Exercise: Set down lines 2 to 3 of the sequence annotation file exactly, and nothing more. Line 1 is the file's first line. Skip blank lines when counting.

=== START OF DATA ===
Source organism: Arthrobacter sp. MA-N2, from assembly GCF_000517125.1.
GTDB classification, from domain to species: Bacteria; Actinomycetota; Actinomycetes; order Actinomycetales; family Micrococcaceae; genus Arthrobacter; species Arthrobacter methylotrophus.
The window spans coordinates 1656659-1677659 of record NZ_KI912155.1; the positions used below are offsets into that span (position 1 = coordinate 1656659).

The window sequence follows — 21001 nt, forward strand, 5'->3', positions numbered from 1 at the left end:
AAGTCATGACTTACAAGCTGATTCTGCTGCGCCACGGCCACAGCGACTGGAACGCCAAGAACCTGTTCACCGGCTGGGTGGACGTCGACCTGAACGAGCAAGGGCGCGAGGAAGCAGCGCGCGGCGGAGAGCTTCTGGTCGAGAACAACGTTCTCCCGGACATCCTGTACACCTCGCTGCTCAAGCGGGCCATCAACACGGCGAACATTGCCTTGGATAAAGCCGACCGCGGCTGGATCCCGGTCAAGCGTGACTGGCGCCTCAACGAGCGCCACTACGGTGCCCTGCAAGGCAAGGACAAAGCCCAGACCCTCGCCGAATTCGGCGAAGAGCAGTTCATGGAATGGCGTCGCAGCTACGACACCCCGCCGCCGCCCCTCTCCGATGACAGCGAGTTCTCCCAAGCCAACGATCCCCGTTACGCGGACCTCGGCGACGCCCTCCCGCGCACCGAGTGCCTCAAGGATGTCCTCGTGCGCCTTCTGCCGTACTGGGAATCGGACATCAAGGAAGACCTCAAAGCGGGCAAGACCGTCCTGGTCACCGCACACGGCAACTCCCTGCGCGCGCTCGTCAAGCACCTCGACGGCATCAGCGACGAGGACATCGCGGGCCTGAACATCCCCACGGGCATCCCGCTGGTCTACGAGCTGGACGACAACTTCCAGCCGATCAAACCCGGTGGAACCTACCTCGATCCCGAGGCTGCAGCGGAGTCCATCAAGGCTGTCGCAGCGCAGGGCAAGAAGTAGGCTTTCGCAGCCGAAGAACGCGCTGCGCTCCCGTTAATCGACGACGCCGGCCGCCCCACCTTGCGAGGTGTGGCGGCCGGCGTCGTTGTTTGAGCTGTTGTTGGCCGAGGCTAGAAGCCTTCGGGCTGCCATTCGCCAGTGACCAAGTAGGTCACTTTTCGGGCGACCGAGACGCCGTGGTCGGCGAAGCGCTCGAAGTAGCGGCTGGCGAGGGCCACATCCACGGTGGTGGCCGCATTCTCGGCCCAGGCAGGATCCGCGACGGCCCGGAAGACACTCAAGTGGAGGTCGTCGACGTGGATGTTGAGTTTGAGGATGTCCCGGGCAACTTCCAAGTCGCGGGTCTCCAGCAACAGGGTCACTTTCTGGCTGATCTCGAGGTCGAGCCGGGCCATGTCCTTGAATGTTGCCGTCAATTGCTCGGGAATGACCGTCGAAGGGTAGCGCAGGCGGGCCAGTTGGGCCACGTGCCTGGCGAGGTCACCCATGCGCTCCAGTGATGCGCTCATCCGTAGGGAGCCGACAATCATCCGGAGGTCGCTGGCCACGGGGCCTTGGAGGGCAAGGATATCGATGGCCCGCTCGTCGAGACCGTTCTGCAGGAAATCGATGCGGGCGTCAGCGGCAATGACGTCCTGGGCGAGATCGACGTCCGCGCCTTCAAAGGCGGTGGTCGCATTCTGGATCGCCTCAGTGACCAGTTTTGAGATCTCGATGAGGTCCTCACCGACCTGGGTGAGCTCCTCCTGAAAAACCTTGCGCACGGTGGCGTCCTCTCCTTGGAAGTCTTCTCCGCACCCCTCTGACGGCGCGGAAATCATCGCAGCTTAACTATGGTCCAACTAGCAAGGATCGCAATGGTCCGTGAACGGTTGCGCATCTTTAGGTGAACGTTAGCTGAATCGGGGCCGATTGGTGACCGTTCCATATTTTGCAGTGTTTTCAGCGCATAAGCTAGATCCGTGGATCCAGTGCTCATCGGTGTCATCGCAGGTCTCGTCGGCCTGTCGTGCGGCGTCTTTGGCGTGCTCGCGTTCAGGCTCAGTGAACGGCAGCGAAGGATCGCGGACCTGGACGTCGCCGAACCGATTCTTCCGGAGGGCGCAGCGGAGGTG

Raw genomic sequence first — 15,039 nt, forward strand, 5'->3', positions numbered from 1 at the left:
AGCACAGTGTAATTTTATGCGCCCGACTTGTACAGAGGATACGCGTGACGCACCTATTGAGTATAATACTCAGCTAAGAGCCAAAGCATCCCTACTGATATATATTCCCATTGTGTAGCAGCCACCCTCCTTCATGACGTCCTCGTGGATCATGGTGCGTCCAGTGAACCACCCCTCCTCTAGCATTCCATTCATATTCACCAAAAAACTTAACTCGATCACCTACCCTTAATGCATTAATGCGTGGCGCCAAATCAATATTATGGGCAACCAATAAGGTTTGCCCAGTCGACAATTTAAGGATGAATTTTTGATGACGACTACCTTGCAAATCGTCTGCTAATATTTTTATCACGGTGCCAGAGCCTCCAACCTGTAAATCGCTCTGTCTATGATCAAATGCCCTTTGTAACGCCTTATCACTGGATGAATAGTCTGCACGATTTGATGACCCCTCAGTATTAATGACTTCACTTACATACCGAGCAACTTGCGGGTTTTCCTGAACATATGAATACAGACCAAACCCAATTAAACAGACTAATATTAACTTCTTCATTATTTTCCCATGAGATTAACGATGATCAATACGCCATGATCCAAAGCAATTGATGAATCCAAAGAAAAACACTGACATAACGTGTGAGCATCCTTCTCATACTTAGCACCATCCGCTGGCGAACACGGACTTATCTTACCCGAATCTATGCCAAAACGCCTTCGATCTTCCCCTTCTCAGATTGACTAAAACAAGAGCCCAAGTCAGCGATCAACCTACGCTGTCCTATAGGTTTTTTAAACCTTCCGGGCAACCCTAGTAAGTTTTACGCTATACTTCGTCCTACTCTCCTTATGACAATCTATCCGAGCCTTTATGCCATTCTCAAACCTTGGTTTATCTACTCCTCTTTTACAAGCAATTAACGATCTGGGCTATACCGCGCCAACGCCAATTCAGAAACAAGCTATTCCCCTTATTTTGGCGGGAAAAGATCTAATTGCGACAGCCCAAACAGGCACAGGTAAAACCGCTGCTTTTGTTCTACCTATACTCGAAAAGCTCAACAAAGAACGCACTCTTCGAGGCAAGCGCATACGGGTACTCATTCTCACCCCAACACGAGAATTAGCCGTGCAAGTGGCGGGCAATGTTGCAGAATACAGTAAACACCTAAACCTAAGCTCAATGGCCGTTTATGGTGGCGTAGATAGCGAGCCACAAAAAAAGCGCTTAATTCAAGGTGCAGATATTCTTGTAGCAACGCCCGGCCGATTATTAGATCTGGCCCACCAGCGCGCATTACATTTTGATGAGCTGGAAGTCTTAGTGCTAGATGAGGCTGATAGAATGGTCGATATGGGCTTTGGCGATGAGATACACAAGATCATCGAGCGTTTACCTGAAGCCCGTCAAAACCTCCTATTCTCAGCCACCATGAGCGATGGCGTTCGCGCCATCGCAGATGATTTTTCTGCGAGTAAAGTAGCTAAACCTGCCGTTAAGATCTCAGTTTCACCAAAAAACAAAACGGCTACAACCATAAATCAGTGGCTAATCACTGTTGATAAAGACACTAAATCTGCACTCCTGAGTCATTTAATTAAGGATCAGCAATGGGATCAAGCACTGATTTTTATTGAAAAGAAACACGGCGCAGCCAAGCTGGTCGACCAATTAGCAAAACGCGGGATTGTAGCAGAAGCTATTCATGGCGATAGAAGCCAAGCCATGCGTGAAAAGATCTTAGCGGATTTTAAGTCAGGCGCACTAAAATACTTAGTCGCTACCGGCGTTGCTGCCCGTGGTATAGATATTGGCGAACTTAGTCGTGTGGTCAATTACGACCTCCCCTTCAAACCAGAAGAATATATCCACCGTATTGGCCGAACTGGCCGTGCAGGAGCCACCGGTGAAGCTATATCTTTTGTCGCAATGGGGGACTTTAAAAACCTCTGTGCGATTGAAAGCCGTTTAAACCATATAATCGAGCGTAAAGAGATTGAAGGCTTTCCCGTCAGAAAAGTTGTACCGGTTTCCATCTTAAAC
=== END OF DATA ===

GTDB classification, from domain to species: Bacteria; Actinomycetota; Actinomycetes; order Actinomycetales; family Micrococcaceae; genus Arthrobacter; species Arthrobacter methylotrophus.
The window spans coordinates 1656659-1677659 of record NZ_KI912155.1; the positions used below are offsets into that span (position 1 = coordinate 1656659).